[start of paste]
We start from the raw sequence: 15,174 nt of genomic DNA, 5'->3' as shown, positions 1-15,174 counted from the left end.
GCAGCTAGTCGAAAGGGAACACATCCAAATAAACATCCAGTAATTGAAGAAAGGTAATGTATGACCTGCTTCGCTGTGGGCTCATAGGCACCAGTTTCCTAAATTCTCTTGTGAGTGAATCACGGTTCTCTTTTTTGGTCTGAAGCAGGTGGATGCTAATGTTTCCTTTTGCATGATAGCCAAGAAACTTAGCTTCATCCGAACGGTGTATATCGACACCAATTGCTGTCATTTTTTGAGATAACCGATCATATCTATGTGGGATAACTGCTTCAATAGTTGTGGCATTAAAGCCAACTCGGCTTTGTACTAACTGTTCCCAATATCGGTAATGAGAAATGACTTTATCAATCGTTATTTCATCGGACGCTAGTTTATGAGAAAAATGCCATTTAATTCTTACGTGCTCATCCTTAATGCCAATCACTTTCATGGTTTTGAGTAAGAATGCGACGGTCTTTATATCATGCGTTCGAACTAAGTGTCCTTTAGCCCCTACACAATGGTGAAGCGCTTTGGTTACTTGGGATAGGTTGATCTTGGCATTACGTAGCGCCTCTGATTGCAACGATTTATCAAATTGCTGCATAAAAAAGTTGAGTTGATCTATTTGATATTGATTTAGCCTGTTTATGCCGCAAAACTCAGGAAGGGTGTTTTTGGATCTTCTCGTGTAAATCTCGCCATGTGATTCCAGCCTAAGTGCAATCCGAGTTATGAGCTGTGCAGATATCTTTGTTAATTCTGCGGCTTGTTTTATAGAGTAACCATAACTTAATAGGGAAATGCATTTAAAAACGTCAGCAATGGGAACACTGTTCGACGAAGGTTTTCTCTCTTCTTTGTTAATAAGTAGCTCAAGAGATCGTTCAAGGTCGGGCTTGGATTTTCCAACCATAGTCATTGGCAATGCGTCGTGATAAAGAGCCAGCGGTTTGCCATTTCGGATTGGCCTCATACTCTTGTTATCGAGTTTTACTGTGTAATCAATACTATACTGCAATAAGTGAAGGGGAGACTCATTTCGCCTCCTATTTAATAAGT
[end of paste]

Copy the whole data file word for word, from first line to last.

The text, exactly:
We start from the raw sequence: 15,174 nt of genomic DNA, 5'->3' as shown, positions 1-15,174 counted from the left end.
GCAGCTAGTCGAAAGGGAACACATCCAAATAAACATCCAGTAATTGAAGAAAGGTAATGTATGACCTGCTTCGCTGTGGGCTCATAGGCACCAGTTTCCTAAATTCTCTTGTGAGTGAATCACGGTTCTCTTTTTTGGTCTGAAGCAGGTGGATGCTAATGTTTCCTTTTGCATGATAGCCAAGAAACTTAGCTTCATCCGAACGGTGTATATCGACACCAATTGCTGTCATTTTTTGAGATAACCGATCATATCTATGTGGGATAACTGCTTCAATAGTTGTGGCATTAAAGCCAACTCGGCTTTGTACTAACTGTTCCCAATATCGGTAATGAGAAATGACTTTATCAATCGTTATTTCATCGGACGCTAGTTTATGAGAAAAATGCCATTTAATTCTTACGTGCTCATCCTTAATGCCAATCACTTTCATGGTTTTGAGTAAGAATGCGACGGTCTTTATATCATGCGTTCGAACTAAGTGTCCTTTAGCCCCTACACAATGGTGAAGCGCTTTGGTTACTTGGGATAGGTTGATCTTGGCATTACGTAGCGCCTCTGATTGCAACGATTTATCAAATTGCTGCATAAAAAAGTTGAGTTGATCTATTTGATATTGATTTAGCCTGTTTATGCCGCAAAACTCAGGAAGGGTGTTTTTGGATCTTCTCGTGTAAATCTCGCCATGTGATTCCAGCCTAAGTGCAATCCGAGTTATGAGCTGTGCAGATATCTTTGTTAATTCTGCGGCTTGTTTTATAGAGTAACCATAACTTAATAGGGAAATGCATTTAAAAACGTCAGCAATGGGAACACTGTTCGACGAAGGTTTTCTCTCTTCTTTGTTAATAAGTAGCTCAAGAGATCGTTCAAGGTCGGGCTTGGATTTTCCAACCATAGTCATTGGCAATGCGTCGTGATAAAGAGCCAGCGGTTTGCCATTTCGGATTGGCCTCATACTCTTGTTATCGAGTTTTACTGTGTAATCAATACTATACTGCAATAAGTGAAGGGGAGACTCATTTCGCCTCCTATTTAATAAGT